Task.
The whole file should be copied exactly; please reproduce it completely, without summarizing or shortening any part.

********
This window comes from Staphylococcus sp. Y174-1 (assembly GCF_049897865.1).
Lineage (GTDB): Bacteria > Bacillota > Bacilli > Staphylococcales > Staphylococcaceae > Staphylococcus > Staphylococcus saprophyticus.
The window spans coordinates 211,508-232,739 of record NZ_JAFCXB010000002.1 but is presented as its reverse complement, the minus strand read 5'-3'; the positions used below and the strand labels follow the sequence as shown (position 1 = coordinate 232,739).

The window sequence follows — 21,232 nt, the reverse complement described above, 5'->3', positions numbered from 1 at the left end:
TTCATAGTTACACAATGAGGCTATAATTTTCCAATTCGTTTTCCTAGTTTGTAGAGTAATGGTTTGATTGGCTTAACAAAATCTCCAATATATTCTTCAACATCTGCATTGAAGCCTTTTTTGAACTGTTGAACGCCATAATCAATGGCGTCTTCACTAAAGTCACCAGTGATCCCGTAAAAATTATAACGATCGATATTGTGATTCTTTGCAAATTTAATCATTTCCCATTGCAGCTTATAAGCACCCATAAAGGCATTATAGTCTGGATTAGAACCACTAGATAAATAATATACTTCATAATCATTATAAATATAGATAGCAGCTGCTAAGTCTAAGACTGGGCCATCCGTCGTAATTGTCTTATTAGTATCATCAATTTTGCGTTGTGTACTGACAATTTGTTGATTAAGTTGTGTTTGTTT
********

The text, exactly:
This window comes from Staphylococcus sp. Y174-1 (assembly GCF_049897865.1).
Lineage (GTDB): Bacteria > Bacillota > Bacilli > Staphylococcales > Staphylococcaceae > Staphylococcus > Staphylococcus saprophyticus.
The window spans coordinates 211,508-232,739 of record NZ_JAFCXB010000002.1 but is presented as its reverse complement, the minus strand read 5'-3'; the positions used below and the strand labels follow the sequence as shown (position 1 = coordinate 232,739).

The window sequence follows — 21,232 nt, the reverse complement described above, 5'->3', positions numbered from 1 at the left end:
TTCATAGTTACACAATGAGGCTATAATTTTCCAATTCGTTTTCCTAGTTTGTAGAGTAATGGTTTGATTGGCTTAACAAAATCTCCAATATATTCTTCAACATCTGCATTGAAGCCTTTTTTGAACTGTTGAACGCCATAATCAATGGCGTCTTCACTAAAGTCACCAGTGATCCCGTAAAAATTATAACGATCGATATTGTGATTCTTTGCAAATTTAATCATTTCCCATTGCAGCTTATAAGCACCCATAAAGGCATTATAGTCTGGATTAGAACCACTAGATAAATAATATACTTCATAATCATTATAAATATAGATAGCAGCTGCTAAGTCTAAGACTGGGCCATCCGTCGTAATTGTCTTATTAGTATCATCAATTTTGCGTTGTGTACTGACAATTTGTTGATTAAGTTGTGTTTGTTT